Most people are aware of the need to protect their financial accounts, and generally take at least some degree of care to prevent criminals from accessing their money. Protecting your online game account, on the other hand, might not be such an obvious priority, but when accounts created for playing massively multiplayer online games are not properly secured, but connected to credit card accounts, gamers set themselves up for fraud.

PCMech offers some insider tips for MMO players. The fundamentals of account protection include:

Password protection: Never give out your password. If you contact customer service and they ask you to verify your account by providing a “knowledge-based answer,” such as the name of your pet or high school, it’s okay to answer. But never provide any identifying information in response to an unsolicited phone call or email from someone who may be posing as a representative of the MMO.

Beware of infected downloads: Add-ons and modifications downloaded from unofficial sources may be infected with spyware. PCMech’s Nick Greene suggests checking out a game’s online forum to get recommendations for reputable download sources.

Secure connected accounts: For example, if your social networking or email accounts are in any way connected to your MMO account, they both need to be equally secure, with unique passwords.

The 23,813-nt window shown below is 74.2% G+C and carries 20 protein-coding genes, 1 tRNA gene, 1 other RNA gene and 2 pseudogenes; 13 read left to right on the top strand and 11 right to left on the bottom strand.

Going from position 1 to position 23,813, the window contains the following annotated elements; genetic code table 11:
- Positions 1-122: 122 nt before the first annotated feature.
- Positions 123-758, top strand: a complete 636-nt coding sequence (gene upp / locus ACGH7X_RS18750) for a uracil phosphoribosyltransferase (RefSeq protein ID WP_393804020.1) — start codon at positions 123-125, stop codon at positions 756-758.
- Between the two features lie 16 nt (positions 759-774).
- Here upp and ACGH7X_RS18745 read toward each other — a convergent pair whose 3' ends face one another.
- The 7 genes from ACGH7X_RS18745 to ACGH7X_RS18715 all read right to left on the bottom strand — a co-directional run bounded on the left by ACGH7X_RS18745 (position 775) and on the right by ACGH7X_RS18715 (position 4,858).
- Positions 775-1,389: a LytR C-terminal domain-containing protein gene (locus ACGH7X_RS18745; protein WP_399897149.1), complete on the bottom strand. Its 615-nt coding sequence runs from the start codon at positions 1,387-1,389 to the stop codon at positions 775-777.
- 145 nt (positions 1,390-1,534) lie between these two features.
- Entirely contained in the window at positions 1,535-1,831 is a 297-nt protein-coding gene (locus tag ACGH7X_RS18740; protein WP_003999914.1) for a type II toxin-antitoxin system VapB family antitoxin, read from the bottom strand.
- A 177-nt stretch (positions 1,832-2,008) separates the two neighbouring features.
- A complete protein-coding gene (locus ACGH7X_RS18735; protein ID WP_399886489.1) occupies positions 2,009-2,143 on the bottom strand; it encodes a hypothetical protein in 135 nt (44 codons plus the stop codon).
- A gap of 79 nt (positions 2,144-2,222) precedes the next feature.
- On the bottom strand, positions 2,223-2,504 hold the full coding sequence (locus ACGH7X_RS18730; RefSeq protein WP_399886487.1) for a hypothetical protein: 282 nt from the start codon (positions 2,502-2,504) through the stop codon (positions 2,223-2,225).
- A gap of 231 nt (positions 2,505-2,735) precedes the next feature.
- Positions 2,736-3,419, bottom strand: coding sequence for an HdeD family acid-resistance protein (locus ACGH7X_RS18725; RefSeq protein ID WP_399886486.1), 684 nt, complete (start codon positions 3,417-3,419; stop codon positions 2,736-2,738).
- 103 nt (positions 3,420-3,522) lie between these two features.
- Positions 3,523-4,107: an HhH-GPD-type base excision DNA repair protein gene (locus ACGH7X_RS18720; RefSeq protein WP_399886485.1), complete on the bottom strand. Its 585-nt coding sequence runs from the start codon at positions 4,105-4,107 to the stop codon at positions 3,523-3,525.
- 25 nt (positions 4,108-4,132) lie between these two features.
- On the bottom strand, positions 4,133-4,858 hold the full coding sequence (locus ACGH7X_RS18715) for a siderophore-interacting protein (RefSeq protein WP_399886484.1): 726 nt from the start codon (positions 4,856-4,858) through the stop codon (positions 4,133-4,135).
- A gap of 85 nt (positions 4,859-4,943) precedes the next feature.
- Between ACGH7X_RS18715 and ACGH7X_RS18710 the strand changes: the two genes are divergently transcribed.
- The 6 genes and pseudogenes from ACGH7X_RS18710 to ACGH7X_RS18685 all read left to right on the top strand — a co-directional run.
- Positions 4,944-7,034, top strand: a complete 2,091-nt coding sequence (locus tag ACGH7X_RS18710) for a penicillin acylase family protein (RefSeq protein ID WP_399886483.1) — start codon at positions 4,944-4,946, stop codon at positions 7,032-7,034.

And, as always, it’s vital to keep your PC up-to-date with antivirus, anti-spyware, anti-phishing, and firewall protection. Remember to update your critical security patches, as well.

While players must do what they can to protect their accounts, the more mature gaming publishers employ multiple layers of defense behind the scenes, to protect their valued members. One proactive anti-fraud technology that doesn’t interrupt the player experience and keeps the bad guys out, is called device reputation, which examines computers, smartphones, and tablets being used to connect to a game, and helps gaming publishers know who to trust in order to keep their players safe and in a fun environment.

 Robert Siciliano, personal security and identity theft expert contributor to iovation, discusses identity theft  in front of the National Speakers Association. (Disclosures)

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